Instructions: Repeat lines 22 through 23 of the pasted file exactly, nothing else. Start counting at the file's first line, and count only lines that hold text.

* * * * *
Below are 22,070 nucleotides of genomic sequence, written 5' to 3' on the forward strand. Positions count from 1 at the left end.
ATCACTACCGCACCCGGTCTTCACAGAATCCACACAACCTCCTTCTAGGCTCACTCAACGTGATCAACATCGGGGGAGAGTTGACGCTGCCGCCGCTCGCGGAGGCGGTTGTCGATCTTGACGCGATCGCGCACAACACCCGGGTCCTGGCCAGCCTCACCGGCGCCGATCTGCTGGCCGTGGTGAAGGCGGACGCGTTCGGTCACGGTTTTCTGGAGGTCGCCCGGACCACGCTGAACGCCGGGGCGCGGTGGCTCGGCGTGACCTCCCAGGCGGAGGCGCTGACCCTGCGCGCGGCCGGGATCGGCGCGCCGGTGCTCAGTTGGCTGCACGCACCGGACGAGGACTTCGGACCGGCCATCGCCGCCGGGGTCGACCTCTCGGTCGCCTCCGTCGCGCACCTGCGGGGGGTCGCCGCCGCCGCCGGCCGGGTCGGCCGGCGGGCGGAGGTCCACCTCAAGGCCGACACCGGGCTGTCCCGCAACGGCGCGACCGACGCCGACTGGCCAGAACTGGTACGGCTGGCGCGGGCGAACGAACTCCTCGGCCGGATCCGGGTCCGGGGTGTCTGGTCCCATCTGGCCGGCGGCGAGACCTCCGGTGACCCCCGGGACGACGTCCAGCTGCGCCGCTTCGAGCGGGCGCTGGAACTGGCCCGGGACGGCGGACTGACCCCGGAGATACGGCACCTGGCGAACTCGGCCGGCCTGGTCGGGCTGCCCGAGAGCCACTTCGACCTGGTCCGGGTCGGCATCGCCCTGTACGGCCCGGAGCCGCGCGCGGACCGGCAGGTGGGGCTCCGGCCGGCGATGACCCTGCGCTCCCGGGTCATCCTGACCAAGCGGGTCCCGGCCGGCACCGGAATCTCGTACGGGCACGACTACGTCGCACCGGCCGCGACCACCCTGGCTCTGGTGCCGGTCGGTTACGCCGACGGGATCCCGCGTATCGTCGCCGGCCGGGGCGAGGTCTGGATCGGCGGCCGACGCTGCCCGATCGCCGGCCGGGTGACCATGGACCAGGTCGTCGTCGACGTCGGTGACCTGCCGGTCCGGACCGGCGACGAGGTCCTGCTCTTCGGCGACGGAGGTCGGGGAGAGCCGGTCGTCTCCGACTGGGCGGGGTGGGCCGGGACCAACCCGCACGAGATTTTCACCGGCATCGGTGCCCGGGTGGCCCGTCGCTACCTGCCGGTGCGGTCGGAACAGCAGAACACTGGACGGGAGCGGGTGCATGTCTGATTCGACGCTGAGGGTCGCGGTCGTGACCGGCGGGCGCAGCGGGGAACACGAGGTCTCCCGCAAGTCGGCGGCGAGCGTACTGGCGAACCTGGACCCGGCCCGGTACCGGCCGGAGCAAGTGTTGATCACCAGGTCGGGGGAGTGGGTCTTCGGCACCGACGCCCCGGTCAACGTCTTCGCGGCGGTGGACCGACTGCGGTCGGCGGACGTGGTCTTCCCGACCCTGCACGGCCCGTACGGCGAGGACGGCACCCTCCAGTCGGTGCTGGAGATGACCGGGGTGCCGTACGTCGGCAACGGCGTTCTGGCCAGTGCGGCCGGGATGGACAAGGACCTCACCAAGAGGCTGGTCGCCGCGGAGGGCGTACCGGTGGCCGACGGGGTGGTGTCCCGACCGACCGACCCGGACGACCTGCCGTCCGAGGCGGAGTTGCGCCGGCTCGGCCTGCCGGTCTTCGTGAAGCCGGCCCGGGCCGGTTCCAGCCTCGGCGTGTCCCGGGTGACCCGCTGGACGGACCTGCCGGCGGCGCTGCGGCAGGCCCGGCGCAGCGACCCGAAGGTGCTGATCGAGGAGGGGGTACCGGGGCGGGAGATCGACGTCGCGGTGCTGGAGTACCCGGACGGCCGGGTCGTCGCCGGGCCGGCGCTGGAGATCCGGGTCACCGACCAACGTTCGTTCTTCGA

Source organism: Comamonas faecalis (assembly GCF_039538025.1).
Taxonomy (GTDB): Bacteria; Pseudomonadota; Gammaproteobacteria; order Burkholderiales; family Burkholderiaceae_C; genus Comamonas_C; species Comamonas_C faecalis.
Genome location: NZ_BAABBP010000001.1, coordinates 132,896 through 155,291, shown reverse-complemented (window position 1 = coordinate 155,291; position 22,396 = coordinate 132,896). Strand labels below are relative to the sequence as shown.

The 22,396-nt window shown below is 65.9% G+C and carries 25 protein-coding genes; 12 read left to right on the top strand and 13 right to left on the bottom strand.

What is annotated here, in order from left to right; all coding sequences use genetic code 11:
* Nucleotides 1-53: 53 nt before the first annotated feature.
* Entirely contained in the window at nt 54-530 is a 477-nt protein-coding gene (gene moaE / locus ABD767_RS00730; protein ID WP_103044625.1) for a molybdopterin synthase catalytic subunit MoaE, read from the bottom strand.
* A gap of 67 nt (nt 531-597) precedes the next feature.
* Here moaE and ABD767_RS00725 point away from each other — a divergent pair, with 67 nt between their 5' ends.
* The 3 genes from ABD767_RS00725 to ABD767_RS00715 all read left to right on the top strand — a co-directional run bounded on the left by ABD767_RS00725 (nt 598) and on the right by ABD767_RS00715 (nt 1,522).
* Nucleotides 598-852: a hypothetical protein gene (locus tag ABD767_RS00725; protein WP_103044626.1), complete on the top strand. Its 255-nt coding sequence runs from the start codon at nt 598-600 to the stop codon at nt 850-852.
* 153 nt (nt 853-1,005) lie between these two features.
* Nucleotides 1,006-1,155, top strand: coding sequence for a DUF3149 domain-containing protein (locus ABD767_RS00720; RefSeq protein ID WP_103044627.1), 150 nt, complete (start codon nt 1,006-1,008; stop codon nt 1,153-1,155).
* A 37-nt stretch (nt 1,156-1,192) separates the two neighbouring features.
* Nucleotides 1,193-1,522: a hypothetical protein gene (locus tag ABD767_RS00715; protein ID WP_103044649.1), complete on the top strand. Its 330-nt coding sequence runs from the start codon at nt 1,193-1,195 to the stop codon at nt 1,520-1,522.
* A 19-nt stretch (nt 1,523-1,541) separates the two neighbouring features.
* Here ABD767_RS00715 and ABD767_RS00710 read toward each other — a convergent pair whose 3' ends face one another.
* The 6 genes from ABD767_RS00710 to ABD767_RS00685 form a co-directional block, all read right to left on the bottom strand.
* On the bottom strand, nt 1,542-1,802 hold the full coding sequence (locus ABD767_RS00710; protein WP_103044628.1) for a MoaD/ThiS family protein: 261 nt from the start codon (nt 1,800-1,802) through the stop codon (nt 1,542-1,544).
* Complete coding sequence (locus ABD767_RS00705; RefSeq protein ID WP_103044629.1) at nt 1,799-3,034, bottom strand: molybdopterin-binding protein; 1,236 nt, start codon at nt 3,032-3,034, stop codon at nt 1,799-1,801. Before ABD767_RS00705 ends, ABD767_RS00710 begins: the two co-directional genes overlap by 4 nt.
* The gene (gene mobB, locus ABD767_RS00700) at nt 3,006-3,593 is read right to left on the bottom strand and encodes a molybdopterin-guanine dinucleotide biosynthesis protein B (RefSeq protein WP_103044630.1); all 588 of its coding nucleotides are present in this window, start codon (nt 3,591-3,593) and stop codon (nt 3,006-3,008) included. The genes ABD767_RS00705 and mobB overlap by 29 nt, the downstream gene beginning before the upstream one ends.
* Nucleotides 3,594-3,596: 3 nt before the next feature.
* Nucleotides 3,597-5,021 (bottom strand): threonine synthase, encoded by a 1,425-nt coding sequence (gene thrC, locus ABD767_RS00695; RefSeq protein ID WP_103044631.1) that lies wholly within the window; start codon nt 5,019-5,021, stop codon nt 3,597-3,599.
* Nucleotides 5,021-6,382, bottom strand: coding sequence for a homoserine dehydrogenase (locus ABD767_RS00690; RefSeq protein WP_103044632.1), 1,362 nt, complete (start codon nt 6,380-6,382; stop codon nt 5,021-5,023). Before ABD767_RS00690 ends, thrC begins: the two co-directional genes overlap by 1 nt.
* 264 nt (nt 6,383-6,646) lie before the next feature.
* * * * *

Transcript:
* Complete coding sequence (locus ABD767_RS00705; RefSeq protein ID WP_103044629.1) at nt 1,799-3,034, bottom strand: molybdopterin-binding protein; 1,236 nt, start codon at nt 3,032-3,034, stop codon at nt 1,799-1,801. Before ABD767_RS00705 ends, ABD767_RS00710 begins: the two co-directional genes overlap by 4 nt.
* The gene (gene mobB, locus ABD767_RS00700) at nt 3,006-3,593 is read right to left on the bottom strand and encodes a molybdopterin-guanine dinucleotide biosynthesis protein B (RefSeq protein WP_103044630.1); all 588 of its coding nucleotides are present in this window, start codon (nt 3,591-3,593) and stop codon (nt 3,006-3,008) included. The genes ABD767_RS00705 and mobB overlap by 29 nt, the downstream gene beginning before the upstream one ends.